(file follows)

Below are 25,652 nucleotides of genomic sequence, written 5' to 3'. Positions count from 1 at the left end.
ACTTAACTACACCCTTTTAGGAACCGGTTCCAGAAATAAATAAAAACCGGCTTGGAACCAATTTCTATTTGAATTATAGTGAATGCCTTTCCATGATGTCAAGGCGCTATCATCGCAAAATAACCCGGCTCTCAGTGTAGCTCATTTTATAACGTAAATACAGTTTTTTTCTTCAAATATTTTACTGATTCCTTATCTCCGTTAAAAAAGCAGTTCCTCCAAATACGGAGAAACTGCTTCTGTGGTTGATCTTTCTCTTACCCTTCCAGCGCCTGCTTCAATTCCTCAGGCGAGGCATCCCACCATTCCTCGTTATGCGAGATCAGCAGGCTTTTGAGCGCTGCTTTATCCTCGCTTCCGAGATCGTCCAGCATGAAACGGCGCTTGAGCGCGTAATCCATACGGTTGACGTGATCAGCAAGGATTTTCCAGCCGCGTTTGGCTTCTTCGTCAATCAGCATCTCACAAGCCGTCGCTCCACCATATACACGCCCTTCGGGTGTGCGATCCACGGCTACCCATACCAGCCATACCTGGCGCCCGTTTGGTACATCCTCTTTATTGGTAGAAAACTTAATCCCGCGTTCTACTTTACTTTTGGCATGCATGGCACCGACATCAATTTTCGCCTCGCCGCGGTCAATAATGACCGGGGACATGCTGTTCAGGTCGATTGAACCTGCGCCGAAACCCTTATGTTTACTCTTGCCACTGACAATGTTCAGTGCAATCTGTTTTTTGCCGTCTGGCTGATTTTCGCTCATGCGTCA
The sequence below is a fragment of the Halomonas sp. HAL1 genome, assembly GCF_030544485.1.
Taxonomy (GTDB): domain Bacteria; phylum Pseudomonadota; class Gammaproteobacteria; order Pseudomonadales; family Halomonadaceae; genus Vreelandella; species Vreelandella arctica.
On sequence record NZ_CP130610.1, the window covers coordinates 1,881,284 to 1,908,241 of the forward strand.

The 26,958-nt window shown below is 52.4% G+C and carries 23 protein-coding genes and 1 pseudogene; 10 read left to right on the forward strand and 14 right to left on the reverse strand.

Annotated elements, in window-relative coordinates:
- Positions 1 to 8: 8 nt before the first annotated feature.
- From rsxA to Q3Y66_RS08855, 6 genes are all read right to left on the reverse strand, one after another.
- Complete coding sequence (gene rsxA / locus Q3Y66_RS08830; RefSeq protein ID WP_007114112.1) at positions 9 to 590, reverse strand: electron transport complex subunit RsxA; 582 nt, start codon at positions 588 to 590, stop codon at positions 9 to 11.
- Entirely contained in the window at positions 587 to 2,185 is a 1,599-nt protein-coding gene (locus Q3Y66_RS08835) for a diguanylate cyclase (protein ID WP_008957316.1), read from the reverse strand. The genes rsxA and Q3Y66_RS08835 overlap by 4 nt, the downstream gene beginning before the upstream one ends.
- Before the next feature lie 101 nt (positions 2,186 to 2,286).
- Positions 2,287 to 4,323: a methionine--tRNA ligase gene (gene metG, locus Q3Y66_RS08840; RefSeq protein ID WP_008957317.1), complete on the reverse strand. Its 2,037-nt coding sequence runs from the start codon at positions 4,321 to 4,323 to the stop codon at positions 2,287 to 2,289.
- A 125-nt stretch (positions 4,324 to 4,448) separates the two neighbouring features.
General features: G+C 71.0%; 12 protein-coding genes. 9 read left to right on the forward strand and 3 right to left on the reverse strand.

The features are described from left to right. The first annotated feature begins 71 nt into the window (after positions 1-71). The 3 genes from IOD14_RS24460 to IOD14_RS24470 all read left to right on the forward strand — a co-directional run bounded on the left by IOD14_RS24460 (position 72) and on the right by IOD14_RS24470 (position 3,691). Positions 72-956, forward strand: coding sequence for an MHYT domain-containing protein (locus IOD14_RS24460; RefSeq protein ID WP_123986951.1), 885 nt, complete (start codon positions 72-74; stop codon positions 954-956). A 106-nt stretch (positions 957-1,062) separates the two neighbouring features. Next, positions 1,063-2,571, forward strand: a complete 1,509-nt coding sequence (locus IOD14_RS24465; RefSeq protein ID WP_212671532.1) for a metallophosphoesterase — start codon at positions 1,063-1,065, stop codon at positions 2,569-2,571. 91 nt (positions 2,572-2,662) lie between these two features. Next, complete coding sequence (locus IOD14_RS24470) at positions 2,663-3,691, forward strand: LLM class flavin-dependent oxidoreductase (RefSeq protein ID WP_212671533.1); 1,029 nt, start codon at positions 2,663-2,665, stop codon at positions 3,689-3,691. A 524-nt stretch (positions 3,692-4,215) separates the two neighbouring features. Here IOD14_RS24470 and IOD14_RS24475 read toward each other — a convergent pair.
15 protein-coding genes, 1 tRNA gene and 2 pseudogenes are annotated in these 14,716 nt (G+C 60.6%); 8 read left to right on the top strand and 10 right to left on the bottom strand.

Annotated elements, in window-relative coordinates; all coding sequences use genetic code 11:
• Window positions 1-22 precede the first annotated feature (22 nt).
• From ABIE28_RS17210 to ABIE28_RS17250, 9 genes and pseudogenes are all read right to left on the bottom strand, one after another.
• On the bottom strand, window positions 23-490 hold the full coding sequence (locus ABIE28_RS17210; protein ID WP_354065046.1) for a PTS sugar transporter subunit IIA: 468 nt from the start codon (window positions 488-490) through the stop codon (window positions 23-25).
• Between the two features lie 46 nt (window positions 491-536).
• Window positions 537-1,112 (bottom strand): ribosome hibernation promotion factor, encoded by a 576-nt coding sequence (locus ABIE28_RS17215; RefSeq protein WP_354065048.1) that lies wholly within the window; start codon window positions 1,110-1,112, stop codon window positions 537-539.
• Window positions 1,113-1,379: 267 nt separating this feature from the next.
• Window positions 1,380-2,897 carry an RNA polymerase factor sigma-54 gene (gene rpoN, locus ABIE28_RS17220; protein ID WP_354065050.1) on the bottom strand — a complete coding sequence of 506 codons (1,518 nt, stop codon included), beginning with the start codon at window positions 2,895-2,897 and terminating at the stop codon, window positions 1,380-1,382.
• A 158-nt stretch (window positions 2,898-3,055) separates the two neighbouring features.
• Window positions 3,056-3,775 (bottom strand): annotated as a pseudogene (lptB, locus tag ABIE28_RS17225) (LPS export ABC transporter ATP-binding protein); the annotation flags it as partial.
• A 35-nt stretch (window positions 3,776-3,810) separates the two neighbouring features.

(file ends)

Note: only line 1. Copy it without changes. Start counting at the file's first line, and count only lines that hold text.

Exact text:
Below are 25,652 nucleotides of genomic sequence, written 5' to 3'. Positions count from 1 at the left end.